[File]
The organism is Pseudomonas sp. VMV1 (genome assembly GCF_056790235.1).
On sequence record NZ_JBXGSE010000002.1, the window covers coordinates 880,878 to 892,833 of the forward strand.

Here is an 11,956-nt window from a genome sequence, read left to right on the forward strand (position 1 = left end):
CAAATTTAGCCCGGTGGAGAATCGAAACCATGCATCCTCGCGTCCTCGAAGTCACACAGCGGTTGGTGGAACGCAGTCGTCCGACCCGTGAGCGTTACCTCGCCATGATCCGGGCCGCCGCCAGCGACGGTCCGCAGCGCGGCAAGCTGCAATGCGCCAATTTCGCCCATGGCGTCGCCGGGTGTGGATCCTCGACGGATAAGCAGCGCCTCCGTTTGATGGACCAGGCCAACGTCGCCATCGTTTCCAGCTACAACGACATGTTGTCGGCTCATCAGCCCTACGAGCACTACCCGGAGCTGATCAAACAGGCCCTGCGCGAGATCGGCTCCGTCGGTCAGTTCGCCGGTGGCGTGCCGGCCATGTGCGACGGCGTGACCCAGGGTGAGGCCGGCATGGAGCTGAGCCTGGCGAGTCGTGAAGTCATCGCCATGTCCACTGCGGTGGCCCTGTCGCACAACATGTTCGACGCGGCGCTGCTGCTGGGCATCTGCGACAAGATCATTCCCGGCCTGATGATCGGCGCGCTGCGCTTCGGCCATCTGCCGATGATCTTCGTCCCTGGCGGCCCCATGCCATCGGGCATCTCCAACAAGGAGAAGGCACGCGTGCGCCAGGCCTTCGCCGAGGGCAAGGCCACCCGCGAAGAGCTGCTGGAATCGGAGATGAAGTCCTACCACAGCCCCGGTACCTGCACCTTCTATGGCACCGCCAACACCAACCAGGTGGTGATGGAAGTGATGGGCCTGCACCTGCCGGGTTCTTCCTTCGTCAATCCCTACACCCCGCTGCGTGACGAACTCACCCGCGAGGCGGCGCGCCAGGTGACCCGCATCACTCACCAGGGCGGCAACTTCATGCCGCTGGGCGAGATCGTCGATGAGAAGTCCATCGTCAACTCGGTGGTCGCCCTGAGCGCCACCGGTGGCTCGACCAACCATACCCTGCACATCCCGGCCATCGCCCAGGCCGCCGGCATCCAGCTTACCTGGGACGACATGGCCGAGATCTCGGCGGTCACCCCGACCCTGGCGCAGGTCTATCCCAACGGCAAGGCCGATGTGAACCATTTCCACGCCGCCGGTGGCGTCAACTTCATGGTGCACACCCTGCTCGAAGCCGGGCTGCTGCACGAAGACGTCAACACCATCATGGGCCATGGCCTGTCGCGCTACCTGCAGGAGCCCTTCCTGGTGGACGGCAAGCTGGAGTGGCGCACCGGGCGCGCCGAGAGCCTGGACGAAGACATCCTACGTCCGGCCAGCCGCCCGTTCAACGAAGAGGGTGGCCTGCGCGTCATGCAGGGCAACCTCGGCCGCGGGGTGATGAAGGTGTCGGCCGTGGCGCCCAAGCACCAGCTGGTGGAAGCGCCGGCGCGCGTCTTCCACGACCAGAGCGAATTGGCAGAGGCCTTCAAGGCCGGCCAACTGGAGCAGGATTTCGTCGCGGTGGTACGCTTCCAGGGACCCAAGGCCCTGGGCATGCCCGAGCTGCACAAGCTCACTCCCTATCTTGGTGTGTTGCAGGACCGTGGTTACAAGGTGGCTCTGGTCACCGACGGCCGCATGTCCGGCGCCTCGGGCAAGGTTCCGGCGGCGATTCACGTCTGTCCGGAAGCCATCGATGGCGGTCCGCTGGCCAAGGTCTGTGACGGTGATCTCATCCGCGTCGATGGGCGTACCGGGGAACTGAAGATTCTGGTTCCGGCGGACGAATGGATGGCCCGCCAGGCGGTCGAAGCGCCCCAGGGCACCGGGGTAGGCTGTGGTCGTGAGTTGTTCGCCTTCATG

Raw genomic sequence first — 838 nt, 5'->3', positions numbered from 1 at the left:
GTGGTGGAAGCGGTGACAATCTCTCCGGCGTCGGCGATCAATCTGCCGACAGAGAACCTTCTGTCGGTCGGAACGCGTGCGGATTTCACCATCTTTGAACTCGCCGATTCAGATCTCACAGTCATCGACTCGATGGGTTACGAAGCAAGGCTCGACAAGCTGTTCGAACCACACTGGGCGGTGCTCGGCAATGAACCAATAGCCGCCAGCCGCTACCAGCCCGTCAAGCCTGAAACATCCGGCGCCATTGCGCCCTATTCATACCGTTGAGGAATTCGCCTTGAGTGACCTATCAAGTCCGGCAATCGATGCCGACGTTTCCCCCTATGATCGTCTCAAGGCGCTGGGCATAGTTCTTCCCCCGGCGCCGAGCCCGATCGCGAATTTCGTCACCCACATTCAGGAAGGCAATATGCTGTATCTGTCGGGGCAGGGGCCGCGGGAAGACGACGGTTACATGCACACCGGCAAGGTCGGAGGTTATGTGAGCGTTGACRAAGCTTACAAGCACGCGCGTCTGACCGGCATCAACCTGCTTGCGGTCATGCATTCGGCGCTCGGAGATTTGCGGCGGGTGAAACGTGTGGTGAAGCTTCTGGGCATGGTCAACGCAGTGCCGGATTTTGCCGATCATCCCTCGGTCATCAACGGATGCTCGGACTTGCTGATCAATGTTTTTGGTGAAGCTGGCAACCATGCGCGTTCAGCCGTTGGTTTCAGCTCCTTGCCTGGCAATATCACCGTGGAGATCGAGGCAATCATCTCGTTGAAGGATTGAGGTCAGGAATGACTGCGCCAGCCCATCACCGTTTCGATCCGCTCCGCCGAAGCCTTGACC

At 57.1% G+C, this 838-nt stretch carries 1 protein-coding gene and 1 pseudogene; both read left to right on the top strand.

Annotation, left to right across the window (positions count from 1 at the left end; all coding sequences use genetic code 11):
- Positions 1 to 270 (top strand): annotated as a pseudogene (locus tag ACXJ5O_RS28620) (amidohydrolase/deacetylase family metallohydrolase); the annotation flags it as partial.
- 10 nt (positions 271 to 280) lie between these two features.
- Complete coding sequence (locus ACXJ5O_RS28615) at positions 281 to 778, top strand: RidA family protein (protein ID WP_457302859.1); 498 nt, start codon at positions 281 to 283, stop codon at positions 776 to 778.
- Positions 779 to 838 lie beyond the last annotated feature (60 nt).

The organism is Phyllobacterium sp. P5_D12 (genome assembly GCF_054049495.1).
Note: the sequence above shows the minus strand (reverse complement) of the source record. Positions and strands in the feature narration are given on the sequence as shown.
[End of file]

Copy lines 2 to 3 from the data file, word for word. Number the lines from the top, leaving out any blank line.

On sequence record NZ_JBXGSE010000002.1, the window covers coordinates 880,878 to 892,833 of the forward strand.

Here is an 11,956-nt window from a genome sequence, read left to right on the forward strand (position 1 = left end):